In Clinton's case, an individual last summer accessed her file as part of a training session involving another State Department worker. McCormack said the one-time violation was immediately recognized and the person was admonished.
Obama's records were accessed without permission on three separate occasions - Jan. 9, Feb. 21 and as recently as last week, on March 14.
McCormack declined to name the companies that employed the contractors, despite demands by a senior House Democrat that such information is in the public interest.
"At this point, we just started an investigation," he said. "We want to err on the side of caution."
McCain, who was in Paris on Friday, said any breach of passport privacy deserves an apology and a full investigation.
"The United States of America values everyone's privacy and corrective action should be taken," he said.
It is not clear whether the employees saw anything other than the basic personal data such as name, citizenship, age, Social Security number and place of birth, which is required when a person fills out a passport application.
Aside from the file, the information could allow critics to dig deeper into the candidates' private lives. While the file includes date and place of birth, address at time of application and the countries the person has traveled to, the most important detail would be their Social Security number, which can be used to pull credit reports and other personal information.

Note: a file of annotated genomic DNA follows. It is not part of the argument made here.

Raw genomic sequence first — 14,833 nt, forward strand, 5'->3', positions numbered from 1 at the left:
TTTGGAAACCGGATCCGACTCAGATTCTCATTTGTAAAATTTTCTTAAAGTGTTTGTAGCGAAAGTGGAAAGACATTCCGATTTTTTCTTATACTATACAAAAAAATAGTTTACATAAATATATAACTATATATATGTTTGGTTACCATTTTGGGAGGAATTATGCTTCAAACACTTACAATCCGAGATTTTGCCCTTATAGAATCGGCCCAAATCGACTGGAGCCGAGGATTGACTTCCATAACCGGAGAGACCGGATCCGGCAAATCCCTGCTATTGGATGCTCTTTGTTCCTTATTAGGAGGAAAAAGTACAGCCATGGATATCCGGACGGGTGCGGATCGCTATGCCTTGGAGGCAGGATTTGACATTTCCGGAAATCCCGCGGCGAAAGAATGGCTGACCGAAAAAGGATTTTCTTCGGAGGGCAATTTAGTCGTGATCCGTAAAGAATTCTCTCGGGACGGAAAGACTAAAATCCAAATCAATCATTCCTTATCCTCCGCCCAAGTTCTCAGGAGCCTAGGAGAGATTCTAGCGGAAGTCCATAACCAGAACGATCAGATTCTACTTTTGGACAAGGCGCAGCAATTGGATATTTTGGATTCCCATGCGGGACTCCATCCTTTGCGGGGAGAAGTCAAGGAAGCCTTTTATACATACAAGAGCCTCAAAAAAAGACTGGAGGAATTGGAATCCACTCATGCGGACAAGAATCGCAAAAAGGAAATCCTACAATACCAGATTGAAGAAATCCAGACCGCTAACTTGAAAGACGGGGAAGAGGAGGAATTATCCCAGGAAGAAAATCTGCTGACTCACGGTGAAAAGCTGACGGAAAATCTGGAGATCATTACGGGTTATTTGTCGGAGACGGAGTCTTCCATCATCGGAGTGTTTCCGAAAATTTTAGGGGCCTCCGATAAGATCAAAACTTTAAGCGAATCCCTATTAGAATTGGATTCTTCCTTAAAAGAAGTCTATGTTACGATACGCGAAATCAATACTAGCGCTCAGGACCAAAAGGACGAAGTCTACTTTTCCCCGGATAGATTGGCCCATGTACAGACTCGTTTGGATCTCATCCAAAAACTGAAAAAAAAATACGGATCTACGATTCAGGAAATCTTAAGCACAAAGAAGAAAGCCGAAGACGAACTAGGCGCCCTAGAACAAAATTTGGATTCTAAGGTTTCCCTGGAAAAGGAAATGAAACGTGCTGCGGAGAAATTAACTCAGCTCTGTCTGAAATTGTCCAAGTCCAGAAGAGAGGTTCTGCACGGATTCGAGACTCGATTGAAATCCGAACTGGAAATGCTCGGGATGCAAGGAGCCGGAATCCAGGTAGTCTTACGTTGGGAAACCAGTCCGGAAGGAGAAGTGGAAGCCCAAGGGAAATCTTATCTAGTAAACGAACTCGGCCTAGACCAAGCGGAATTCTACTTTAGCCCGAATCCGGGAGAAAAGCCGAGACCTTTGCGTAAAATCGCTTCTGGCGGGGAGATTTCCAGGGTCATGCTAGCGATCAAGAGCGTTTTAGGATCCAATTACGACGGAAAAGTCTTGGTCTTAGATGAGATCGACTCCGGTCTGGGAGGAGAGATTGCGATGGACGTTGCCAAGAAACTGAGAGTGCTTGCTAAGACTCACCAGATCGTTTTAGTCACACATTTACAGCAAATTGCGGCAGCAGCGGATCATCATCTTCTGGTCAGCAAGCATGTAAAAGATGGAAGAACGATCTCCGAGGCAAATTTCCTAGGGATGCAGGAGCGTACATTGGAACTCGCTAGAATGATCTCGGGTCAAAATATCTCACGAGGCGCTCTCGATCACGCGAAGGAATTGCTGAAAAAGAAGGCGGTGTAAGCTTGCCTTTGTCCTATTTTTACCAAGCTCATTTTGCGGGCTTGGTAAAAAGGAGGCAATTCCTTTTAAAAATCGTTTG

The firings and unspecified discipline of the third employee already had occurred when senior State Department officials learned of the break-ins to the files. Rice learned about it Thursday, after a reporter inquired about Obama's case.
The violations were detected by internal State Department computer checks because certain records, including those of high-profile people, are "flagged" with a computer tag that tips off supervisors when someone tries to view the records without a proper reason.
The Washington Times first reported the incident involving Obama.
Former Independent Counsel Joseph diGenova said the firings of the contract employees will make the investigation more difficult because the inspector general can't compel them to talk.
"My guess is if he tries to talk to them now, in all likelihood they will take the Fifth," diGenova said, referring to the Fifth Amendment's protection against self-incrimination.
The State Department's top management officer, Undersecretary Patrick Kennedy, briefed members of the Clinton, Obama and McCain staffs in a Senate Foreign Relations Committee room midday Friday.
"Mistakes and errors happen from time to time. ... We caught these and we've got to work and correct that process," Kennedy said after the more than 90-minute session.
Kennedy had said Thursday that the incident was not handled properly.
"I will fully acknowledge this information should have been passed up the line," Kennedy told reporters in a conference call. "It was dealt with at the office level."
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